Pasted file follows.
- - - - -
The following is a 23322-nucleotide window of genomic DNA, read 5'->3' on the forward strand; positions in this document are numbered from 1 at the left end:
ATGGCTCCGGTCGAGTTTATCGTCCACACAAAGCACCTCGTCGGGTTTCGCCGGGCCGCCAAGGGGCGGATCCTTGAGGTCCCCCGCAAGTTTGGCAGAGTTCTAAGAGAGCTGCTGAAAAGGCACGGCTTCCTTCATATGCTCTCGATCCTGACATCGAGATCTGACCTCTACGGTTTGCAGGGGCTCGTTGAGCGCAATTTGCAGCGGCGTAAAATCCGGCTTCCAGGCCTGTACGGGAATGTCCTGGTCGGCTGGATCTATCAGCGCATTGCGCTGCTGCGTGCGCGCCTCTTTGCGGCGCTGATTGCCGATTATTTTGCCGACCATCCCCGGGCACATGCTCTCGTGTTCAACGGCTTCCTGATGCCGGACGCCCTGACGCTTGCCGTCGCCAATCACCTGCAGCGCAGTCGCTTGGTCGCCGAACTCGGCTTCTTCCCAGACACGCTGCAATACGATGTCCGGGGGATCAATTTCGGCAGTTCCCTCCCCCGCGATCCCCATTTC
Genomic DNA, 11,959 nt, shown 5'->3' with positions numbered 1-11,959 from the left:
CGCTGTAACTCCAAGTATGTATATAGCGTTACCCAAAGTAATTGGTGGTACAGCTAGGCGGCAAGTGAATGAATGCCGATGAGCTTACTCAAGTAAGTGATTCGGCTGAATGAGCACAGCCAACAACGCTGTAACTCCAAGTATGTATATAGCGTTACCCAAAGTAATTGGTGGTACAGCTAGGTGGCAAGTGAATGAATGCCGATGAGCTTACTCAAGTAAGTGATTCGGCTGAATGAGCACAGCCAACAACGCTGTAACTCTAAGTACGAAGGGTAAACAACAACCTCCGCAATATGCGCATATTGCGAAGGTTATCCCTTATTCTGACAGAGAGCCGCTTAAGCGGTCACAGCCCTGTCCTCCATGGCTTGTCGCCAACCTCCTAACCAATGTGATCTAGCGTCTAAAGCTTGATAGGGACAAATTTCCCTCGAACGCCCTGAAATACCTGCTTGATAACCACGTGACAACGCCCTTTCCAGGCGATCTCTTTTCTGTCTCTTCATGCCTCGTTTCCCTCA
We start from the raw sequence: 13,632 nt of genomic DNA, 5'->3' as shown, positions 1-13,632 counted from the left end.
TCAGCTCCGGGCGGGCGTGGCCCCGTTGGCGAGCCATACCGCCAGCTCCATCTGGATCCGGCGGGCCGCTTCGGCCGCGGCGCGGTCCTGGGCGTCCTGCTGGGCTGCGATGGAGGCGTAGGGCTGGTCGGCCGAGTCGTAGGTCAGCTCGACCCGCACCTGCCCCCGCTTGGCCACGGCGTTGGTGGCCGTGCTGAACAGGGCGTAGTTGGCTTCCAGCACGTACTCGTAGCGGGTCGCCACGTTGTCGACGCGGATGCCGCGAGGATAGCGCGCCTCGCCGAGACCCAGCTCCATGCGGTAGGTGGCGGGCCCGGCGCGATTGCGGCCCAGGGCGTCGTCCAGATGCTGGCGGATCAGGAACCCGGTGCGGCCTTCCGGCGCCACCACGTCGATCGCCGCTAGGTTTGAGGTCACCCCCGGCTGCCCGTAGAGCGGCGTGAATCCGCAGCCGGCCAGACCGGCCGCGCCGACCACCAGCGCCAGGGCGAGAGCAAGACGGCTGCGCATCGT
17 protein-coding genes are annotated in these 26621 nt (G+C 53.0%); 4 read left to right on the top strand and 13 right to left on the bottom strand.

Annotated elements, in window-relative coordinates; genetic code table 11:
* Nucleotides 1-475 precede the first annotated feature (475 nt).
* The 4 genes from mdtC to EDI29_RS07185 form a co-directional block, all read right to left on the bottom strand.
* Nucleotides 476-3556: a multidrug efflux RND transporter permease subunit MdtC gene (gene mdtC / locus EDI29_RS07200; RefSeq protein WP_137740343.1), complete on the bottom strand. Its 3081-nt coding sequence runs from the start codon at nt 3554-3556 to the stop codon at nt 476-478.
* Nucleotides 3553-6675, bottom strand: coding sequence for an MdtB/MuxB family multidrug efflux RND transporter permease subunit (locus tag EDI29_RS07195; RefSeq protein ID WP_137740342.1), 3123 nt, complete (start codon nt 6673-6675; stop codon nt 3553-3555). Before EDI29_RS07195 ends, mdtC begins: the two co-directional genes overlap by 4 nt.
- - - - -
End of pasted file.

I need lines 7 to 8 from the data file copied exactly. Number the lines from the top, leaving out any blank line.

17 protein-coding genes are annotated in these 26621 nt (G+C 53.0%); 4 read left to right on the top strand and 13 right to left on the bottom strand.

Annotated elements, in window-relative coordinates; genetic code table 11: